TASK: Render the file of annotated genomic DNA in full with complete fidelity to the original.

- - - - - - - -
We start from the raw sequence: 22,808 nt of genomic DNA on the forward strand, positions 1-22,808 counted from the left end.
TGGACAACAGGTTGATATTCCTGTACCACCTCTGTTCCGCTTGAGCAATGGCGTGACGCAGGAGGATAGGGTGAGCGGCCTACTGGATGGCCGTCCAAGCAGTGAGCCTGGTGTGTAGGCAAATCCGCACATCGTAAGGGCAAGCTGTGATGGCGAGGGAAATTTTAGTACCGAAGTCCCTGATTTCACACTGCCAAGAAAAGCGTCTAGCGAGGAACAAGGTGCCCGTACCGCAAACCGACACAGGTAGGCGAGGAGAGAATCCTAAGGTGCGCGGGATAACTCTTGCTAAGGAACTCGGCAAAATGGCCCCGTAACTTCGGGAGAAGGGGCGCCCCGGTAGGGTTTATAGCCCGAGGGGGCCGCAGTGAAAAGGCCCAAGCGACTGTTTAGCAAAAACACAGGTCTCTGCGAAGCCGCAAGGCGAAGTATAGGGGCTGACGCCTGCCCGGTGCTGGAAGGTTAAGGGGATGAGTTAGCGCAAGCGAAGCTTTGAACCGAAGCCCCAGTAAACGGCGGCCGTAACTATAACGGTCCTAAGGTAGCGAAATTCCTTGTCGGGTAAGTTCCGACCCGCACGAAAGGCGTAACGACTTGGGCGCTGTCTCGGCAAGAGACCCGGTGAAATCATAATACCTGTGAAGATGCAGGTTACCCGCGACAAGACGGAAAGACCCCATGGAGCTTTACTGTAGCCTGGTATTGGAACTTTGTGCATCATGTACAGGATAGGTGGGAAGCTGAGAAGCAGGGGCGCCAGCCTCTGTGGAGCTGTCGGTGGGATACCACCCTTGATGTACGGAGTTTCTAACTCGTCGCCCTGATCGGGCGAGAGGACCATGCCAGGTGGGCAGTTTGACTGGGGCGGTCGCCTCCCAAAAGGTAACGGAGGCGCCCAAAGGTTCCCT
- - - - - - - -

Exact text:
We start from the raw sequence: 22,808 nt of genomic DNA on the forward strand, positions 1-22,808 counted from the left end.
TGGACAACAGGTTGATATTCCTGTACCACCTCTGTTCCGCTTGAGCAATGGCGTGACGCAGGAGGATAGGGTGAGCGGCCTACTGGATGGCCGTCCAAGCAGTGAGCCTGGTGTGTAGGCAAATCCGCACATCGTAAGGGCAAGCTGTGATGGCGAGGGAAATTTTAGTACCGAAGTCCCTGATTTCACACTGCCAAGAAAAGCGTCTAGCGAGGAACAAGGTGCCCGTACCGCAAACCGACACAGGTAGGCGAGGAGAGAATCCTAAGGTGCGCGGGATAACTCTTGCTAAGGAACTCGGCAAAATGGCCCCGTAACTTCGGGAGAAGGGGCGCCCCGGTAGGGTTTATAGCCCGAGGGGGCCGCAGTGAAAAGGCCCAAGCGACTGTTTAGCAAAAACACAGGTCTCTGCGAAGCCGCAAGGCGAAGTATAGGGGCTGACGCCTGCCCGGTGCTGGAAGGTTAAGGGGATGAGTTAGCGCAAGCGAAGCTTTGAACCGAAGCCCCAGTAAACGGCGGCCGTAACTATAACGGTCCTAAGGTAGCGAAATTCCTTGTCGGGTAAGTTCCGACCCGCACGAAAGGCGTAACGACTTGGGCGCTGTCTCGGCAAGAGACCCGGTGAAATCATAATACCTGTGAAGATGCAGGTTACCCGCGACAAGACGGAAAGACCCCATGGAGCTTTACTGTAGCCTGGTATTGGAACTTTGTGCATCATGTACAGGATAGGTGGGAAGCTGAGAAGCAGGGGCGCCAGCCTCTGTGGAGCTGTCGGTGGGATACCACCCTTGATGTACGGAGTTTCTAACTCGTCGCCCTGATCGGGCGAGAGGACCATGCCAGGTGGGCAGTTTGACTGGGGCGGTCGCCTCCCAAAAGGTAACGGAGGCGCCCAAAGGTTCCCT